Jim Ridgley’s story is one a lot of people in the Sacramento region hope to see more of – and soon: blue-collar workers transitioning from conventional backgrounds to green.
 
Mazzei: “That’s probably a very common pathway we’re going to see when we look ahead.”
 
Kristine Mazzei runs a project called the Green Capital Alliance.  She works with business, education and government to boost the region’s green tech industry.  And she says Sacramento is uniquely positioned because of what she likes to call the three I’s:
 
Mazzei: “Intellect, innovation and influence.”
 
Intellect – with UC Davis, Sac State and strong community colleges.  Innovation – with progressive utilities like SMUD and PG&E.  And the influence of being in the state capital.
 
Mazzei: “We have all the pieces falling into place to really support an expansion of this industry. And it’s a pretty exciting time to be in Sacramento, cause we’re seeing the growth and expansion of something that’s entirely new.”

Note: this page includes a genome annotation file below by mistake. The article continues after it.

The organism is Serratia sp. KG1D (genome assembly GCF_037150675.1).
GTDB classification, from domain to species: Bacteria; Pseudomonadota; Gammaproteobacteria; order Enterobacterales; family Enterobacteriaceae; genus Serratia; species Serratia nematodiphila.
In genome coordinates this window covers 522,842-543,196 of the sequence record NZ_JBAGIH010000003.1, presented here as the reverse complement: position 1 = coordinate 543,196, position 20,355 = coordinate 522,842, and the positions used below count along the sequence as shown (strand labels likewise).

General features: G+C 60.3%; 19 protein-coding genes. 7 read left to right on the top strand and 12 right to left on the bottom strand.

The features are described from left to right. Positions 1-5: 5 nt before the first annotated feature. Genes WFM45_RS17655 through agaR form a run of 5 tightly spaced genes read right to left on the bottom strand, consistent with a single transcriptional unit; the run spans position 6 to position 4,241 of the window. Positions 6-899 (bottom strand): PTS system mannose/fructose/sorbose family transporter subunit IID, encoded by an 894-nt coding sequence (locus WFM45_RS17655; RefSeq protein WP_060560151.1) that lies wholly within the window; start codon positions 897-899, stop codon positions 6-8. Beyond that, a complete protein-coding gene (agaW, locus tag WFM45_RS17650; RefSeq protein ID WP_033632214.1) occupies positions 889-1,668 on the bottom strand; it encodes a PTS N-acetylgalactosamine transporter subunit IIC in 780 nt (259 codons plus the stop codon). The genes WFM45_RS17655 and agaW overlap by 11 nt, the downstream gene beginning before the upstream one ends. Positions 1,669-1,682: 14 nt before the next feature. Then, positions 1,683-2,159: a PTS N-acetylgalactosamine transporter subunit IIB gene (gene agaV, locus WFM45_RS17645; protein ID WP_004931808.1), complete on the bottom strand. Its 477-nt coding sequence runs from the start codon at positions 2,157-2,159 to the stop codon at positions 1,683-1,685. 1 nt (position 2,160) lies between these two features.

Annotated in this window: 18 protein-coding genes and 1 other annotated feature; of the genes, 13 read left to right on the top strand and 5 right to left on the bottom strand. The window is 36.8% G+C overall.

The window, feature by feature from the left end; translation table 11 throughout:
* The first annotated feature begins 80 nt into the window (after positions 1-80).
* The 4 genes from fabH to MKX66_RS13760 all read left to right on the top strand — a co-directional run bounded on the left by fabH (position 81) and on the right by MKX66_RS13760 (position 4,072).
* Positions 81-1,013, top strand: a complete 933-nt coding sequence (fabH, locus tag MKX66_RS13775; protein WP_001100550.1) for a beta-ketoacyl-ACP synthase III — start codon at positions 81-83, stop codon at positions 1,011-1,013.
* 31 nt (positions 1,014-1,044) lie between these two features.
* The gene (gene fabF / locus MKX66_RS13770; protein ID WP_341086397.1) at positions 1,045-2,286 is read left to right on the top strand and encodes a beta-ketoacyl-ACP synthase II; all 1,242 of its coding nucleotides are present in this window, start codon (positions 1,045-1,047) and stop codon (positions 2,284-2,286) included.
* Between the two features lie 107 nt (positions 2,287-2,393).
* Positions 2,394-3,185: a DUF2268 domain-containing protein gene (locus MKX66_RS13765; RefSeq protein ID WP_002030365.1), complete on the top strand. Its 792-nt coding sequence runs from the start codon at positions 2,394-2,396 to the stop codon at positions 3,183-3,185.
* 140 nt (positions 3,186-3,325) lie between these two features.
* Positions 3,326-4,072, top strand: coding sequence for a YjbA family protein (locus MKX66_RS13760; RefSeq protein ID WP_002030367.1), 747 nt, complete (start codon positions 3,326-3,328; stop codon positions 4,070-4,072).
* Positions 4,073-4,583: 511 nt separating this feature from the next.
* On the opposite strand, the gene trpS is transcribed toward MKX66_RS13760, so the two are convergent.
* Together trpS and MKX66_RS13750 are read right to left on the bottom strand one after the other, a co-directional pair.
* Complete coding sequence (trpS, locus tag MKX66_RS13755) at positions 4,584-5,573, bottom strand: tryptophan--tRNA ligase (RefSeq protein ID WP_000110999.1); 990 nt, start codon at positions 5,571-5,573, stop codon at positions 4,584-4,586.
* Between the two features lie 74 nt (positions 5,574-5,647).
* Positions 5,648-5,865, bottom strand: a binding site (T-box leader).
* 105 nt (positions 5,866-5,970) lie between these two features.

In fact, politicians at every level of government are banking on clean energy technology to help rescue the economy.  Just this month, for example, President Obama pushed an initiative to create thousands of new green tech jobs:
 
Obama: “Building a robust clean energy sector is how we will create the jobs of the future – jobs that pay well and can’t be outsourced.”
 
Governor Schwarzenegger talks the industry up every chance he gets:
 
Schwarzenegger: “We believe very strongly that the biggest explosion will be in green technology and the green economy.”